If you’re buckled up for 2020, you may want to put down your phone, too.
Massachusetts’s new distracted driving law takes effect next month, outlawing the use of hand-held phones while behind the wheel — just one of several pieces of legislation scheduled to take hold in the new year.
What else is in store?
The hourly minimum wage is jumping up 75 cents; menthol cigarette sales will face sweeping restrictions come June; and a college savings program offering $50 for each baby born or adopted after Jan. 1 are also among the changes in 2020.
Here’s what to expect from those new laws, and others launching this year:
The minimum wage increases on course to $15 per hour, while Sunday pay decreases
As of Jan. 1, the state’s minimum wage increased from $12 to $12.75 an hour — the latest increase as Massachusetts moves closer to a $15 minimum wage by 2023.
Hourly workers can expect to see a steady, 75-cent increase every new year over the next three years.
Meanwhile, tipped minimum wage employees saw an increase this month from $4.35 to $4.95 an hour. By 2023, that amount will be $6.75.
However, as a result of the so-called “grand bargain” bill passed in 2018, the state’s time-and-a-half payment requirements for retail employees who work on Sundays and certain holidays is being phased out in the coming years.
This year, the rate was reduced to 1.3 times the hourly rate, down from 1.4 last year.
In February, hands-free driving joins the rules of the road
On Feb. 23, a hands-free driving law passed in November takes effect, allowing police to penalize drivers caught on their cellphones.
Motorists, and cyclists too, will be resigned to using their phones and electronic devices only in certain modes — such as through Bluetooth or similar features — that allow them to keep their hands on the wheel and eyes on the road.
There are a few exceptions, however.
Drivers will be allowed to use phones if their vehicle is stationary and not within a travel lane; people in emergency situations can use their hands to speak on the phone; and motorists can still use their phones for navigation purposes, as long as the device is mounted to the dashboard, windshield, or center console in a way that “does not impede the operation of the motor vehicle.”
First-time offenders face a $100 fine, with $250 and $500 fines for subsequent offenses. While the law takes hold next month, police will issue only warnings until March 31 to give drivers time to get used to the ban.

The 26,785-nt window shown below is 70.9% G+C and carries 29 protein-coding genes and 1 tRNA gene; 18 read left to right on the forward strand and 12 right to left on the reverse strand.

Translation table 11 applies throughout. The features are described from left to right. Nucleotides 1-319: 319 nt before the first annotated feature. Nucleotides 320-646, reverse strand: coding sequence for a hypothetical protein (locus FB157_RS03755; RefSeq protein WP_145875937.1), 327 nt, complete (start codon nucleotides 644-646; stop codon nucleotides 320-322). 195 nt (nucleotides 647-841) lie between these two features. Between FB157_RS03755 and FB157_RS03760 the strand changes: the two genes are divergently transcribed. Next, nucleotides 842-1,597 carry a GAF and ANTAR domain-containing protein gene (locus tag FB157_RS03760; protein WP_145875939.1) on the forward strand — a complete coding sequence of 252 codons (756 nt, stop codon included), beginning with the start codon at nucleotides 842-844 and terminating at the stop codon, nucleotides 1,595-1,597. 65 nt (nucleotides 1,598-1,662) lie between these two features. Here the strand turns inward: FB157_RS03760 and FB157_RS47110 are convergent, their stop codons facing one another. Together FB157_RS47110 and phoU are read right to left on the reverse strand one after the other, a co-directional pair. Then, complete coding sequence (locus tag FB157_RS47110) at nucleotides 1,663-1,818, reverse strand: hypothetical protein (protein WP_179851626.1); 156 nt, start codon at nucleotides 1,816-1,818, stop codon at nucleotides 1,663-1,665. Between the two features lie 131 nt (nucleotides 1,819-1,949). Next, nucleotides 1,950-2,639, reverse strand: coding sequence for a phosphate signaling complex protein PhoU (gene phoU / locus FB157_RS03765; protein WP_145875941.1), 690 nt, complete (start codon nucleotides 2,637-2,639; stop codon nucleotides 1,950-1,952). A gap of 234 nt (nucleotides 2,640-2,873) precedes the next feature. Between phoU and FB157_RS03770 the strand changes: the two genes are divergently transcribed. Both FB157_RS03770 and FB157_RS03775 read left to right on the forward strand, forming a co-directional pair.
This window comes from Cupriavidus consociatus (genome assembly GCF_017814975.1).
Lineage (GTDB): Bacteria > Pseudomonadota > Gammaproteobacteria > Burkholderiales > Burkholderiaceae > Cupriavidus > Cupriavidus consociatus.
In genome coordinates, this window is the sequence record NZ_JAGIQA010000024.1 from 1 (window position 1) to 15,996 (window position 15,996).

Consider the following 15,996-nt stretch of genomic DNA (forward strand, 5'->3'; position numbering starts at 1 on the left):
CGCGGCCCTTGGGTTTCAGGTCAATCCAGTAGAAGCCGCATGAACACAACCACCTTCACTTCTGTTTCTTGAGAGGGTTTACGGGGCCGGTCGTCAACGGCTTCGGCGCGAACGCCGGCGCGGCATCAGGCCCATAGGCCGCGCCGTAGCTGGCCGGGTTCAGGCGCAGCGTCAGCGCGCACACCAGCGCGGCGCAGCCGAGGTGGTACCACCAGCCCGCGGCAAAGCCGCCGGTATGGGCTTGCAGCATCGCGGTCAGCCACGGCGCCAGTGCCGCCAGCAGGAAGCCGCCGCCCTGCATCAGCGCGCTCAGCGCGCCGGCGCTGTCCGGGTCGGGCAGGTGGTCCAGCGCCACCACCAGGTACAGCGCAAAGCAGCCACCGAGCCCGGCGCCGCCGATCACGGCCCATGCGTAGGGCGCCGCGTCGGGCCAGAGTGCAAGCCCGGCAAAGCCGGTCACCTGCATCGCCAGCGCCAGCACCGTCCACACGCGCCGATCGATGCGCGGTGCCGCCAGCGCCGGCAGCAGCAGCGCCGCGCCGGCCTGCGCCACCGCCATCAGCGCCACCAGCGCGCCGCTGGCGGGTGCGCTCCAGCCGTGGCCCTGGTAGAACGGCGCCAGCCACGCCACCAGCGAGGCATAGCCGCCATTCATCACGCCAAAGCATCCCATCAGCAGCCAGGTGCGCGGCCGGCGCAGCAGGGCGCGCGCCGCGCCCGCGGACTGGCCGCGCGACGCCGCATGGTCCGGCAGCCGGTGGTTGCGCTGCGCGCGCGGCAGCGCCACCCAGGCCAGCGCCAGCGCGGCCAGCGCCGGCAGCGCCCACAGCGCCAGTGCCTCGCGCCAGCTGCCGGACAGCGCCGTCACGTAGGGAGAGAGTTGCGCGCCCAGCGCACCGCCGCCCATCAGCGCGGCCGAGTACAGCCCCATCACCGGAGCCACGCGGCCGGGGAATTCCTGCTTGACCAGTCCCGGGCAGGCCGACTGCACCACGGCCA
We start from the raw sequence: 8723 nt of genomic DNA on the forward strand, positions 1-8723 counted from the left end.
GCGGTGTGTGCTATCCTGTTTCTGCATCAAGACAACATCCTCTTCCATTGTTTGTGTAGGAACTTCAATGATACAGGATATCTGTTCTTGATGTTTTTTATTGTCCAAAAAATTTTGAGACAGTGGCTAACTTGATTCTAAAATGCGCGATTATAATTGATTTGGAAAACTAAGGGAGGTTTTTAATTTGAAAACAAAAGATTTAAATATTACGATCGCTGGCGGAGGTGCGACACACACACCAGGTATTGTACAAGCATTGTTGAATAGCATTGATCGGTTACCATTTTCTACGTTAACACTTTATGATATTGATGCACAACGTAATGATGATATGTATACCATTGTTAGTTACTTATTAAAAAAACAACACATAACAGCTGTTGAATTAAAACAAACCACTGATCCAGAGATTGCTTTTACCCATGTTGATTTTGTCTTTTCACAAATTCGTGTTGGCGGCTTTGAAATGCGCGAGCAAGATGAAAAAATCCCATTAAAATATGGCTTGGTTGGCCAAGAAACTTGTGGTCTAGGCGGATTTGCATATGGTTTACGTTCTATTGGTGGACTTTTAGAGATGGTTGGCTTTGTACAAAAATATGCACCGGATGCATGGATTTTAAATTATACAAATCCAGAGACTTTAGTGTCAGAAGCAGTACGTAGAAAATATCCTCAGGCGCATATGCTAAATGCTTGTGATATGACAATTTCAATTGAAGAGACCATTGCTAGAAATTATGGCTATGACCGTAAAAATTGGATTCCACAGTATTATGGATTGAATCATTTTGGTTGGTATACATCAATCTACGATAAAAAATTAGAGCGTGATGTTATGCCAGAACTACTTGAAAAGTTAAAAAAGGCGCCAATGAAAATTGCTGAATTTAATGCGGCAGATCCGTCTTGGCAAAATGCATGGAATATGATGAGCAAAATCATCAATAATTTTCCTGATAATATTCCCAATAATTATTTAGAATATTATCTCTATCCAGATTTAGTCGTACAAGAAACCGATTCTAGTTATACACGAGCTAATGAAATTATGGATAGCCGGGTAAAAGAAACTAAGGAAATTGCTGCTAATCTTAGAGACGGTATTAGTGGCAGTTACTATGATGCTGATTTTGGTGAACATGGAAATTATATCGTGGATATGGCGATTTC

New restrictions will limit menthol cigarette sales come June
Under a bill signed into law in November, flavored tobacco products, including chewing tobacco and menthol cigarettes, will only be allowed for purchase at smoking bars where they must be used on-site.
The new restrictions, which take hold June 1, follow similar regulations that took effect for flavored nicotine vaping products late last year.
Children born to or adopted by Mass. residents starting in 2020 will be eligible for an education savings program
Children born to or adopted by Massachusetts parents or legal guardians, starting Jan. 1, are eligible to have $50 placed inside a 529 college savings account through a program overseen by state Treasurer Deborah Goldberg’s office.
“Access to higher education is vital to the health of the Massachusetts economy,” Goldberg said in a statement announcing the program in 2018. “With the price of education increasing each year, we must ensure that individuals of every background and income level are equipped with the resources to finance their higher education and enter the workforce debt-free.”
Families need to enroll their children within a year after a child is born or adopted, officials said.
Automatic voter registration has launched just in time for the presidential primaries
As of Jan. 1, potential voters will now be automatically registered should they apply for or renew their driver’s license or ID card at the Registry of Motor Vehicles or sign up for state health insurance.
The change, which was approved under a bill signed into law back in 2018, means eligible voters will no longer need to complete a separate form or be required to specify they wish to register, according to the Secretary of State William Galvin’s office. They also have the right to opt out of registering.
The move comes just in time for the March 3 presidential primaries, but there’s an important caveat: Voters looking to cast a ballot in the primaries must be registered by the Feb. 12 deadline.
The state income tax dropped, just a bit
The Massachusetts state income tax is now 5 percent, down from 5.05 percent in 2019.
The drop comes 20 years after voters signed off on a ballot measure to lower the tax rate to 5 percent, marking the end of the gradual decrease.